Syllabus Journal on games
The latest issue of the peer-reviewed Syllabus Journal just came out, with a special issue on teaching with videogames:
We are pleased to announce the publication of a new special issue of Syllabus Journal (4.1) on “Teaching with and about Video Games.” Syllabus Journal is a peer reviewed venue through which academics can publish syllabi, toolbox assignments (shorter, modular assignments that can be imported into any course), and articles on teaching.
The “Teaching with and about Video Games” offers 15 articles from international authors in three categories, and can be found here: http://syllabusjournal.org/
Table of Contents
Introduction by Jennifer deWinter and Carly A. Kocurek
Teaching about Games are syllabi for courses that teach game studies, game design, serious game design, and novel interface design (think new controllers), and include:
* Video Game Studies by Judd Ethan Ruggill
* How to Play Games of Truth: An Introduction to Video Game Studies by Bryan Geoffrey Behrenshausen
* Novel Interfaces for Interactive Environments by Robert W. Lindeman
* Educational and Serious Game Design: Case Study in Collaboration by Jon A. Preston
* Introduction to Game Design by Nia Wearn
Teaching with Games are syllabi that teach disciplinary content in multiple fields using games as a text, such as creative writing, history, rhetoric, composition, and literature. These include:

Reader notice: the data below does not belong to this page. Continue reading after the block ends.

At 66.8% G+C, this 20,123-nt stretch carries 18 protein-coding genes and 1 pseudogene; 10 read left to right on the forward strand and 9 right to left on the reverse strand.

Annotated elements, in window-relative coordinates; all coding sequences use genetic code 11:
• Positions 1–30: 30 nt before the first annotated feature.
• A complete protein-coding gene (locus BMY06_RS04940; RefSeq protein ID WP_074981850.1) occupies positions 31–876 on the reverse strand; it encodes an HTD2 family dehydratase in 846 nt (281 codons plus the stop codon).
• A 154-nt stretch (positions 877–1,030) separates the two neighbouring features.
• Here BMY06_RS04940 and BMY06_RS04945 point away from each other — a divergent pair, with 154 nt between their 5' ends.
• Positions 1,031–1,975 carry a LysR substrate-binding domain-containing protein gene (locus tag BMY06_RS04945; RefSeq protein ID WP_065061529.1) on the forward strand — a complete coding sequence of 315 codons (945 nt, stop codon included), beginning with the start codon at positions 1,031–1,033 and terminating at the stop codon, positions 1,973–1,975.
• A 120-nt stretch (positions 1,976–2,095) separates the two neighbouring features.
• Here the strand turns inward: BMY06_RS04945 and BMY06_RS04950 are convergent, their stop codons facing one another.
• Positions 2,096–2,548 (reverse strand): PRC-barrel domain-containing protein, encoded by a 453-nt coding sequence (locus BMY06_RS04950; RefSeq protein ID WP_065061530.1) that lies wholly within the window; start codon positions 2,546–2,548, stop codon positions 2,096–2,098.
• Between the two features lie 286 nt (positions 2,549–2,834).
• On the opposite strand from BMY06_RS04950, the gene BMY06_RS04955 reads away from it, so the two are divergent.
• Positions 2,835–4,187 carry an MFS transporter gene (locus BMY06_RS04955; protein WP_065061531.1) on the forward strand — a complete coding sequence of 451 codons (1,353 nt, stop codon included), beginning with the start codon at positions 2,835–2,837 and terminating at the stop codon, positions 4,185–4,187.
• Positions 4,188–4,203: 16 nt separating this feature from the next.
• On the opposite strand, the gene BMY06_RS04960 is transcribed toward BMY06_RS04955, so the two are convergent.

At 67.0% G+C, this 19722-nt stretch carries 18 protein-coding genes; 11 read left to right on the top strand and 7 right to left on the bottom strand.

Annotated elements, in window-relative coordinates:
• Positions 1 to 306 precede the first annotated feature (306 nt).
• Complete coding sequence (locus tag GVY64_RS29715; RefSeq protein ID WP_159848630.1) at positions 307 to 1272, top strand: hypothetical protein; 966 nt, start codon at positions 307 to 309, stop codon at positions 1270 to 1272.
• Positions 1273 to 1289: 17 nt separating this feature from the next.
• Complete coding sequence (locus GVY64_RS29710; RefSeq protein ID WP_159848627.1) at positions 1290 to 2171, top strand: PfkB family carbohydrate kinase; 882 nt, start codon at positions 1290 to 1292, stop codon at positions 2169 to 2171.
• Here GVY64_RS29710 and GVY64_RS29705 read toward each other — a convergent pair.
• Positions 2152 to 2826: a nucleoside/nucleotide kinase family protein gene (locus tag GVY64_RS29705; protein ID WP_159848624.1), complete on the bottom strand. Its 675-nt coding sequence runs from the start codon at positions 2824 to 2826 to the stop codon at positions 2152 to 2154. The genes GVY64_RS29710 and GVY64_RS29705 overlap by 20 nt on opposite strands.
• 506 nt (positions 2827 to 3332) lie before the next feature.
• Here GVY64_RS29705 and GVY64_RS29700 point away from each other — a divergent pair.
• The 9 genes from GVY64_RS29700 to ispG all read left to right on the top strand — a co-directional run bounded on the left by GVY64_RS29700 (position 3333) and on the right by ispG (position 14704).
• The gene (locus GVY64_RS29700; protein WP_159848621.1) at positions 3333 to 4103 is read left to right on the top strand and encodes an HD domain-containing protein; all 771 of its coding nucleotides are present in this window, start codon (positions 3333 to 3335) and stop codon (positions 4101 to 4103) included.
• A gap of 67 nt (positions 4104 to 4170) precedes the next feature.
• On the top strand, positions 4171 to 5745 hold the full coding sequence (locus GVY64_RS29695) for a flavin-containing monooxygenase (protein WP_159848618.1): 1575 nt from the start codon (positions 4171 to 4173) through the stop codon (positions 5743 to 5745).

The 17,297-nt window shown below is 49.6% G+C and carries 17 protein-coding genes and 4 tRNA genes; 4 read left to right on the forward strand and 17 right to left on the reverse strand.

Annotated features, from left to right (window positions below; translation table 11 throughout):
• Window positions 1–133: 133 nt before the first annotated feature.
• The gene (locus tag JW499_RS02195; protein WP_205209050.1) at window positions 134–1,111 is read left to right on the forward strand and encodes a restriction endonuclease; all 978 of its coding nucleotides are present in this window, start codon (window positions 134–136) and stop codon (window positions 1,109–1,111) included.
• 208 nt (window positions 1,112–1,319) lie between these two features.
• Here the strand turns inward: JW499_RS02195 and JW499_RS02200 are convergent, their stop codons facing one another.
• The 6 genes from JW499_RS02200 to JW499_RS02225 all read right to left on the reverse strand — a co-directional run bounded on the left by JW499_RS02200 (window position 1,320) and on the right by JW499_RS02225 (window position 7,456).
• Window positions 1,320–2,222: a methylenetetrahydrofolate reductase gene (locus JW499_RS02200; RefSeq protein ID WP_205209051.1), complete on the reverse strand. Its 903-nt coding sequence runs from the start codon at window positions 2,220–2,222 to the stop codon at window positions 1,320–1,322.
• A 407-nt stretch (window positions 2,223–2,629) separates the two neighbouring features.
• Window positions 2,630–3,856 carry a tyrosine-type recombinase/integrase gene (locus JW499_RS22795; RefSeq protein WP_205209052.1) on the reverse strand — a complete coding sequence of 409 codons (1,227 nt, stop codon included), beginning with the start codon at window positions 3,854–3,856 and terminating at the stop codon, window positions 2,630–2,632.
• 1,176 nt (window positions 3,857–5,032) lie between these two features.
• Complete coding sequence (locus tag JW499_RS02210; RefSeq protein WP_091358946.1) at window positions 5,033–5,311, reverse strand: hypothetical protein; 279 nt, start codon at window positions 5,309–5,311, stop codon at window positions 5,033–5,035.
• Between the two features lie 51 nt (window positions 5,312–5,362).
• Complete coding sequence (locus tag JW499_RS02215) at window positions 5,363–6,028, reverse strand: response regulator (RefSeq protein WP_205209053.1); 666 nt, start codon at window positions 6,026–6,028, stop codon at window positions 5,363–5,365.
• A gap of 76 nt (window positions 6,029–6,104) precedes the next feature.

* Representing the Past: Video Games Challenge to the Historical Narrative by Stephen Ortega
* Learning Through Making: Notes on Teaching Interactive Narrative by Anastasia Salter
* Video Games as a New Form of Interactive Literature by Anne Winchell
* Writing in and around Games by Wendi Sierra
* Hints, Advice, and Maybe Cheat Codes: An English Topics Course About Computer Games by Kevin Moberly
And finally, we have collected together five toolbox entries that act as short modules (1-day to 2-week assignments) to be incorporated into classes and workshops.
* Teaching Network Game Programming with the Dragonfly Game Engine by Mark Claypool
* Root of Play: Game Design for Digital Humanists by Andy Keenan and Matt Bouchard
* Alternative Reality Games to Teach Game-Based Storytelling by Dean O’Donnell and Jennifer deWinter
* “Continue West and Ascend the Stairs”: Game Walkthroughs in Professional and Technical Communication by Stephanie Vie
* Annotated Bibliography for Game Studies: Modeling Scholarly Research in a Popular Culture Field by Cathlena Martin
This collection, we believe, represents the depth and breadth of video games in academic discourse. Not only do they add to the literature and pedagogical approaches in game studies, but these contributions highlight the interdisciplinary nature of game studies in history, computer science, literature, social science, and so forth.
Jennifer and Carly
Ce contenu a été mis à jour le 2015-01-30 à 4:43 pm.